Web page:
Narrative #2: The U.S. is turning Taiwan into a war zone. Only China can stop it.
On November 22, 2023, a Chinese influencer expressed concerns that the U.S. and Taiwanese figures Lai Ching-te and Xiao Meiqin intended to transform Taiwan into a war zone. Following this, on November 27, another man based in China with a notable social media presence and a YouTube channel rich in pro-China content claimed that Taiwan was evolving into an armed enclave with U.S. support, potentially jeopardizing U.S.-China relations, though this post was removed. On December 2, a response from a user with a smaller online audience suggested that any potential entry of China's PLA into Taiwan would be to remove terrorists and traitors, not an invasion. This discussion was further expanded on December 12 by a post from Global Times, a major Chinese English language news outlet, which raised questions about the intentions of certain U.S. politicians comparing Taiwan with war-torn countries, hinting at a possible plan to convert Taiwan into a similar battlefield. Finally, on December 21, a statement from a self-proclaimed defense strategist in Washington DC, with a substantial online following, argued that Taiwan must rapidly arm itself to convince the U.S. of its worthiness for defense, focusing on preserving the current state of affairs rather than seeking independence, and emphasizing U.S. self-interest as a primary reason for supporting Taiwan.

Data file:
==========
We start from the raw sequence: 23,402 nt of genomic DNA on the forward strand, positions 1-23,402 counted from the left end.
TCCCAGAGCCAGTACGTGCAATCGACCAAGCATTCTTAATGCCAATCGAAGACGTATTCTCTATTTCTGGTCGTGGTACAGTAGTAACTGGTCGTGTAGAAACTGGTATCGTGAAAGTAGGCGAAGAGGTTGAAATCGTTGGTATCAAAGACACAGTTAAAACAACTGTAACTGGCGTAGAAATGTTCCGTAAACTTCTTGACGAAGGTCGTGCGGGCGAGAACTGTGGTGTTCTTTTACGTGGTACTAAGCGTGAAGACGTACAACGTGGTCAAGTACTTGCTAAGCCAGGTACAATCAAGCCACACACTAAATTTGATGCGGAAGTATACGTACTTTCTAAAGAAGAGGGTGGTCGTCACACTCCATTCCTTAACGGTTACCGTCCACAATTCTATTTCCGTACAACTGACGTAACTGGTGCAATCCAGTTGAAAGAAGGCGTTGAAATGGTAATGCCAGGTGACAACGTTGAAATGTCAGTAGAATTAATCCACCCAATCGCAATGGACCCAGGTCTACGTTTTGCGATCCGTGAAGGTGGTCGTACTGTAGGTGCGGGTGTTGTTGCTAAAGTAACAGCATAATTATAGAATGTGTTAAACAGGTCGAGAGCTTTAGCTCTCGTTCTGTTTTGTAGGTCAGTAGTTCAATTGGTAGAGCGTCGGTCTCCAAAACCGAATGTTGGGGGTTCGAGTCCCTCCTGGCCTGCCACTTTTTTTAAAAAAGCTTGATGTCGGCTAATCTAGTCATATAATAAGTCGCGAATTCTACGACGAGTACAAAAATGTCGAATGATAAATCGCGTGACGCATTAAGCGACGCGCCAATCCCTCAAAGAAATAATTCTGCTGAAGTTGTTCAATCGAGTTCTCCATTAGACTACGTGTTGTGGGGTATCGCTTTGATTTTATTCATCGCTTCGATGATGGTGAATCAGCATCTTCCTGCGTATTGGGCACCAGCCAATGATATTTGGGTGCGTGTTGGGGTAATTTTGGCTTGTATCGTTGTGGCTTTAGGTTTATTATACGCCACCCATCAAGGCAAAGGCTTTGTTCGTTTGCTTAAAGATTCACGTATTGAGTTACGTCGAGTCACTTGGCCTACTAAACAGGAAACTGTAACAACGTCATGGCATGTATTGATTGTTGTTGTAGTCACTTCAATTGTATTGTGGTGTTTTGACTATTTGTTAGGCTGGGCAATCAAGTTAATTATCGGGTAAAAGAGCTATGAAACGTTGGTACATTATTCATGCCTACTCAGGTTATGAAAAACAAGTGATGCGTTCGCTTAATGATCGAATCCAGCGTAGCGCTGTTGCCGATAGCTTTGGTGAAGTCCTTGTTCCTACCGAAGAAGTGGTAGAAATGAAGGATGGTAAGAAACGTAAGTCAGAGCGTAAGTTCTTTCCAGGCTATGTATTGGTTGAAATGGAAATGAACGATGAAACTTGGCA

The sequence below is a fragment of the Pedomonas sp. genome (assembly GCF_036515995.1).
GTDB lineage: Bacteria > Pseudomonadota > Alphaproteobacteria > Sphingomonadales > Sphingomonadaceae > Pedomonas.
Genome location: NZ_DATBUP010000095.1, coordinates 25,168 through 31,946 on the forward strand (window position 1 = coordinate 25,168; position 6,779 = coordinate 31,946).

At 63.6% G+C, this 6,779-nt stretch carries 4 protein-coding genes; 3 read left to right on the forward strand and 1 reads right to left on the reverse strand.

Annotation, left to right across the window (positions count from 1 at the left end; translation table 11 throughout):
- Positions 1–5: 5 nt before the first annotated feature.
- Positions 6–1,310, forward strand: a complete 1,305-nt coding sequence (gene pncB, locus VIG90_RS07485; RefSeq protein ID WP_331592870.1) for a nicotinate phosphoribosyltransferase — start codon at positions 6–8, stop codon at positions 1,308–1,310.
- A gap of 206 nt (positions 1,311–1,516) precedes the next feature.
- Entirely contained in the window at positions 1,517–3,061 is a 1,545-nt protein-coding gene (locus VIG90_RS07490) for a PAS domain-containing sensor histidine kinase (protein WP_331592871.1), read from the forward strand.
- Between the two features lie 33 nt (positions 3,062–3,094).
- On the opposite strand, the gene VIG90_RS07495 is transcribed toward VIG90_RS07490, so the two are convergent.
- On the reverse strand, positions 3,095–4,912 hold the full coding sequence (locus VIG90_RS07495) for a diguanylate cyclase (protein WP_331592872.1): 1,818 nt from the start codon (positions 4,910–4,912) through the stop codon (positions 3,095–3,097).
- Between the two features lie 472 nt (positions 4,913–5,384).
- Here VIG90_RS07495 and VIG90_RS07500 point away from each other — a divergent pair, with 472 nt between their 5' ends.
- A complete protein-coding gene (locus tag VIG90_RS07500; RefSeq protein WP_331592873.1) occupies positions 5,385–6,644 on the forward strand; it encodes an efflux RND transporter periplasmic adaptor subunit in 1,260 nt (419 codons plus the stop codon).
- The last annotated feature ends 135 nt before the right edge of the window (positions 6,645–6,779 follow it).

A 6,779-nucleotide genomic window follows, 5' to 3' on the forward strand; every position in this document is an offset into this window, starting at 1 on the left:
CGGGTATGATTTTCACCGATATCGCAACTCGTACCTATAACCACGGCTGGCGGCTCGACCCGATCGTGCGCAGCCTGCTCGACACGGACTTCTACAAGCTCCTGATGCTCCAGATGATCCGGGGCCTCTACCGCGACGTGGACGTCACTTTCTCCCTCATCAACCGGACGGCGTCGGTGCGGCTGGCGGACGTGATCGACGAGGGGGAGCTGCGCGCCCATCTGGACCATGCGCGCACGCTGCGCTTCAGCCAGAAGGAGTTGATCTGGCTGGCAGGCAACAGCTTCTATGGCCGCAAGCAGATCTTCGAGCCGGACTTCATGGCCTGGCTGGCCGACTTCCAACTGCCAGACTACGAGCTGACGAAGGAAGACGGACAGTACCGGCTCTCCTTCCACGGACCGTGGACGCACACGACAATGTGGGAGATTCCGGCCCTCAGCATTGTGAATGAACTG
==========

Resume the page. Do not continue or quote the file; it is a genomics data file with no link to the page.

Narrative #3: Taiwan's independence will harm stability in the region
On November 22, 2023, a report from a mainland media company with a moderate audience shared a statement by Chen Binhua, a spokesperson for the Taiwan Affairs Office of the State Council. Chen criticized DPP candidate Lai Ching-te for minimizing the harmful and dangerous nature of "Taiwanese independence" separatist activities, attempting to improve his image as a "troublemaker" and "war instigator." A week later, on November 29, the Global Times, a major Chinese English language newspaper, echoed Chen Binhua's message, emphasizing that Taiwan's independence would negatively impact the well-being of the Taiwanese people. This viewpoint was further supported on December 5 by a large online account based in Puerto Rico. This account relayed a statement from China's Foreign Ministry Spokesperson, which stated that Taiwanese independence equates to war and is a dead-end route, reinforcing the argument that the island nation’s succession would be detrimental to regional stability.